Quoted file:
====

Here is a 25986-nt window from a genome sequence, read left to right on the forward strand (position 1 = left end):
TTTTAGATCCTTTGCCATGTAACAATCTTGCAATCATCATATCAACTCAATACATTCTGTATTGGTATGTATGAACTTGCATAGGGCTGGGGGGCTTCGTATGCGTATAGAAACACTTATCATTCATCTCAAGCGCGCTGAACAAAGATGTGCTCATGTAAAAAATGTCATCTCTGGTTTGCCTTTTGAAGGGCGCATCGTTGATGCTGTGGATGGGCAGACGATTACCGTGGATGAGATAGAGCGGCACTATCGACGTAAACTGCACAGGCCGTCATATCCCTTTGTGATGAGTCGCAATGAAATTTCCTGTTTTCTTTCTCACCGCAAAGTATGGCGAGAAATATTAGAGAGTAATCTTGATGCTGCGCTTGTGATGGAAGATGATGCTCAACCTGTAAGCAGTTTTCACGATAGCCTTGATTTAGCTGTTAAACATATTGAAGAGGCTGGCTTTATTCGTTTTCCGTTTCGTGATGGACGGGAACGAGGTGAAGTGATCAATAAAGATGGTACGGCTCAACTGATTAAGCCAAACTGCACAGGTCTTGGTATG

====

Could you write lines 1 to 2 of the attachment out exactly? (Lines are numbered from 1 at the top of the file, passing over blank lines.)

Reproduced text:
Here is a 25986-nt window from a genome sequence, read left to right on the forward strand (position 1 = left end):
TTTTAGATCCTTTGCCATGTAACAATCTTGCAATCATCATATCAACTCAATACATTCTGTATTGGTATGTATGAACTTGCATAGGGCTGGGGGGCTTCGTATGCGTATAGAAACACTTATCATTCATCTCAAGCGCGCTGAACAAAGATGTGCTCATGTAAAAAATGTCATCTCTGGTTTGCCTTTTGAAGGGCGCATCGTTGATGCTGTGGATGGGCAGACGATTACCGTGGATGAGATAGAGCGGCACTATCGACGTAAACTGCACAGGCCGTCATATCCCTTTGTGATGAGTCGCAATGAAATTTCCTGTTTTCTTTCTCACCGCAAAGTATGGCGAGAAATATTAGAGAGTAATCTTGATGCTGCGCTTGTGATGGAAGATGATGCTCAACCTGTAAGCAGTTTTCACGATAGCCTTGATTTAGCTGTTAAACATATTGAAGAGGCTGGCTTTATTCGTTTTCCGTTTCGTGATGGACGGGAACGAGGTGAAGTGATCAATAAAGATGGTACGGCTCAACTGATTAAGCCAAACTGCACAGGTCTTGGTATG